My legs were totally shot by K30. 12 Kilometers to go... I would start running like a snail for half a kilometer and walk some more. I thought that maybe I would get through this and start feeling a little better. I started getting really cold because I was not going fast enough to maintain enough body heat. At that point I had forgotten all about my big toe nail that had come loose at K15 and was traveling in my sock. That nail was only attached to the toe on its right edge at the start of the race; I had hurt it previously.

Runners that were passing by encouraged me: "come on, try to stay with us". Between K35 and K36 I did manage this but had to fall back again. When walking I tried to walk as fast as possible. I did 1K of just walking to see how fast I could go compared to running. It was K38, I did 10:59. Then I run the next K (K39) and did 6:27, my  best split since K30. I was laughing, I was going to finish this. It was not so hard. I could even finish below 4 hours. At K40 we had the last food and drink stop. They did not want to get wet giving me something so I just carried on. I could hear the people at the finish line. At that point I felt a little better. I managed to run the last 2K without a walking break. I was getting a lot of encouragement. To one group I asked for a shortcut but they did not know any. To another I asked if any taxi came to pick me up to the finish line. 

Km Split Total
1 4:29 4:29
2 4:32 9:01
3 4:36 13:37
4 4:39 18:16
5 4:36 22:52
6 ? ?
7 ? ?
8 ? ?
9 18:20 41:12
10 4:35 45:47
11 ?
12 9:13 55:00
13 4:32 59:32
14 4:39 1:04:11
15 4:31 1:08:42
16 4:28 1:13:10
17 4:36 1:17:46
18 4:42 1:22:28
19 4:48 1:27:16
20 4:42 1:31:58
21 5:22 1:37:20
22 ? ?
23 ? ?
24 14:42 1:52:02
25 5:15 1:57:17
26 ? ?
27 10:58 2:08:15
28 5:19 2:13:34
29 5:16 2:18:50
30 6:45 2:25:35
31 7:42 2:33:17
32 6:22 2:39:39
33 8:25 2:48:04
34 6:38 2:54:42
35 6:41 3:01:23
36 8:23 3:09:46
36 5:57 3:15:43
38 10:59 3:26:42
39 6:27 3:33:09
40 7:09 3:40:18
41 7:13 3:47:31
42 7:32 3:55:03
Then I got to the stadium. We had one loop to do on the track. It turned out to be easy because some 8 year old kids were practicing racing 400m. I could keep up with them and enjoyed it. Then it was over. Job done. Lessons learnt:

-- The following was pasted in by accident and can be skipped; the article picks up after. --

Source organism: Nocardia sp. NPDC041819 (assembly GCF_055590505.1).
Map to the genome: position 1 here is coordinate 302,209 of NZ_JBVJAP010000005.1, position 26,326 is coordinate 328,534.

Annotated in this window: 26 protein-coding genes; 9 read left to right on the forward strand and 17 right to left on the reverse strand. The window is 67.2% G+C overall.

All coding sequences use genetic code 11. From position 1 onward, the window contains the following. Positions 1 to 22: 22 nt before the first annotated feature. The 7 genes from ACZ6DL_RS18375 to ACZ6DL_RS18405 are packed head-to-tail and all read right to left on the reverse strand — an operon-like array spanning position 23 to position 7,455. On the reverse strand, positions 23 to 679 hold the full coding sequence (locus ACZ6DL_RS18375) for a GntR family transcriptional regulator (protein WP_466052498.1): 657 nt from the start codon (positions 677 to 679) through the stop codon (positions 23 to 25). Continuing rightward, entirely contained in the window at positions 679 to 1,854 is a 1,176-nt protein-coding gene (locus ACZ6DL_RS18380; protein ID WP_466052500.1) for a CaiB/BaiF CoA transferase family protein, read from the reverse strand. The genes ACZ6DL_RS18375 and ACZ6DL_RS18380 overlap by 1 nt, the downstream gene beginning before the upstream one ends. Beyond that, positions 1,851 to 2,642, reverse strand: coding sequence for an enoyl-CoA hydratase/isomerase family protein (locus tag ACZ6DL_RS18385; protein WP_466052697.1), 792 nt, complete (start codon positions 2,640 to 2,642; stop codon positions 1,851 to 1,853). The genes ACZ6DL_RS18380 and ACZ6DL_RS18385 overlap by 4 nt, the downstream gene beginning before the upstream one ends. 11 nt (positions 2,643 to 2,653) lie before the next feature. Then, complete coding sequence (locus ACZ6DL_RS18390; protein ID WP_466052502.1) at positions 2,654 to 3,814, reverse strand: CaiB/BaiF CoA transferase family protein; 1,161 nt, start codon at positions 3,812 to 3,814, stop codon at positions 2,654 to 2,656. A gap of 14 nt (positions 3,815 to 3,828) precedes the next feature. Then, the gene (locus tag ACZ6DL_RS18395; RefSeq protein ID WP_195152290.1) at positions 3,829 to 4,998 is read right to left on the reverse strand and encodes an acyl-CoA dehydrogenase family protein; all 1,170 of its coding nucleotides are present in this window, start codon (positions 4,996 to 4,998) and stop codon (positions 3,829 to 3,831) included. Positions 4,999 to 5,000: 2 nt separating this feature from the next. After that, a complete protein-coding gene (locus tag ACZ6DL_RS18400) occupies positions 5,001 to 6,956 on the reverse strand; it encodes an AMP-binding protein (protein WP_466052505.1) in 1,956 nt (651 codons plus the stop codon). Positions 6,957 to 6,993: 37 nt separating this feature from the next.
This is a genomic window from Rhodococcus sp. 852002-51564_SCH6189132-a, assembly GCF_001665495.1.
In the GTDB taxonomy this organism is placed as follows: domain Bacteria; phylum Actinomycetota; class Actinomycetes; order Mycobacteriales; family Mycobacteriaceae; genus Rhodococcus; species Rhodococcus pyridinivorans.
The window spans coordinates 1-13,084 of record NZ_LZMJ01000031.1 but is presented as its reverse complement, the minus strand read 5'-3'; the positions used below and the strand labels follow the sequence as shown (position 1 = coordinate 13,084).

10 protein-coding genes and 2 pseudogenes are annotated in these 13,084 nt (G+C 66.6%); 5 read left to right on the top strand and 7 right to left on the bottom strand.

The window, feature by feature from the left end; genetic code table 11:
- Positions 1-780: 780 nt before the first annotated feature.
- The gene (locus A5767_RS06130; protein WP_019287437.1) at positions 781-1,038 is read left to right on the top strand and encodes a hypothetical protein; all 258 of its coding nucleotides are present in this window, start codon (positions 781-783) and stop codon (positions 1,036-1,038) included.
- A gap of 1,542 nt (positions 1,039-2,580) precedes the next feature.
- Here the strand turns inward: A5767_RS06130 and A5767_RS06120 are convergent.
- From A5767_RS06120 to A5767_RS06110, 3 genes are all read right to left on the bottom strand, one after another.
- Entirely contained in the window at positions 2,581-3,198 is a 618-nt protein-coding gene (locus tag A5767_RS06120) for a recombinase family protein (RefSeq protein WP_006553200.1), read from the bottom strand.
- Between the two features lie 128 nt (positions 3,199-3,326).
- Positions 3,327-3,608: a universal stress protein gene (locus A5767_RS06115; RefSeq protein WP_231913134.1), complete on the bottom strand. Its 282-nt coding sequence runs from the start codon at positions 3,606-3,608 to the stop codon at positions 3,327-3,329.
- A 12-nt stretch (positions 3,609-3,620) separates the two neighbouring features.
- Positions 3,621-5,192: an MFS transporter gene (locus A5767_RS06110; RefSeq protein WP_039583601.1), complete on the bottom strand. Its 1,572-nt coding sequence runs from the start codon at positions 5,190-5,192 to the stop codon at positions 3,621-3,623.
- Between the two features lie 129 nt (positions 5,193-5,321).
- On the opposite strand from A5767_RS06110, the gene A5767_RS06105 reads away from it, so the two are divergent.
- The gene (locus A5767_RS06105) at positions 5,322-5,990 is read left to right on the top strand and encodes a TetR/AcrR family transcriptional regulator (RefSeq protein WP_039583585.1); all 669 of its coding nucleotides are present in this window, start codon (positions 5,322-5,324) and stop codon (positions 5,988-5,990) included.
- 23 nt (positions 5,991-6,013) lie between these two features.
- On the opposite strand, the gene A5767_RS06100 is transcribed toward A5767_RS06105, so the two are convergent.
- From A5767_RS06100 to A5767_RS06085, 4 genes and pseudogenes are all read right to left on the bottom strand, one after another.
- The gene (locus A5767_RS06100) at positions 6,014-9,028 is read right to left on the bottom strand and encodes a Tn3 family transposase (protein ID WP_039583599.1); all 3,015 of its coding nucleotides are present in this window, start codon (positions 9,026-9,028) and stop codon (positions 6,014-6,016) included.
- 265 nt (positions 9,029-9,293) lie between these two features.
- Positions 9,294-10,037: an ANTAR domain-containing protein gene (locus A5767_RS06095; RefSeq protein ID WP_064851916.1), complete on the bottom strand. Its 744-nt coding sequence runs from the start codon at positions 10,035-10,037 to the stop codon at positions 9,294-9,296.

• Do weight training, especially on the legs, abs and back.
  • Be very careful with new shoes.
  • Start the weight 1-2 months before the running season.
  • Long runs (3 hours or more) are essential for marathon training.
  • Run other marathons before the big marathon race. This is for the legs but also to get used to the logistics and managing time and food.
  • Two 2h runs in one day equals one 2.5h-3h run at best.
  • A slow 3h run is too easy compared to a fast 3h run. Slow does not train the muscles for fast. There is a world of difference.
  • Speed during long runs is crucial too: a slow long run is a lot less work than a long run approaching racing speed. One needs to be careful with injuries there. Do only part of the long run with speed and give it plenty of rest afterwards to repair the damage. I will experiment with this next season, focussing on quality rather than quantity. Maybe it's better to run less often but nail the legs more each time.
  • Do plenty of racing. It's fun and there's only one way to learn to run fast. That is to run fast.
  • It's OK to run with the feet at an angle
  • No more coke (even if I saw a rider in the Tour de France carrying a can)
  • Need to train the stomach: eat and during long runs, even if could do without.
  • During the race, don't eat too much at once.
  • During the race, run alone if you are racing for time.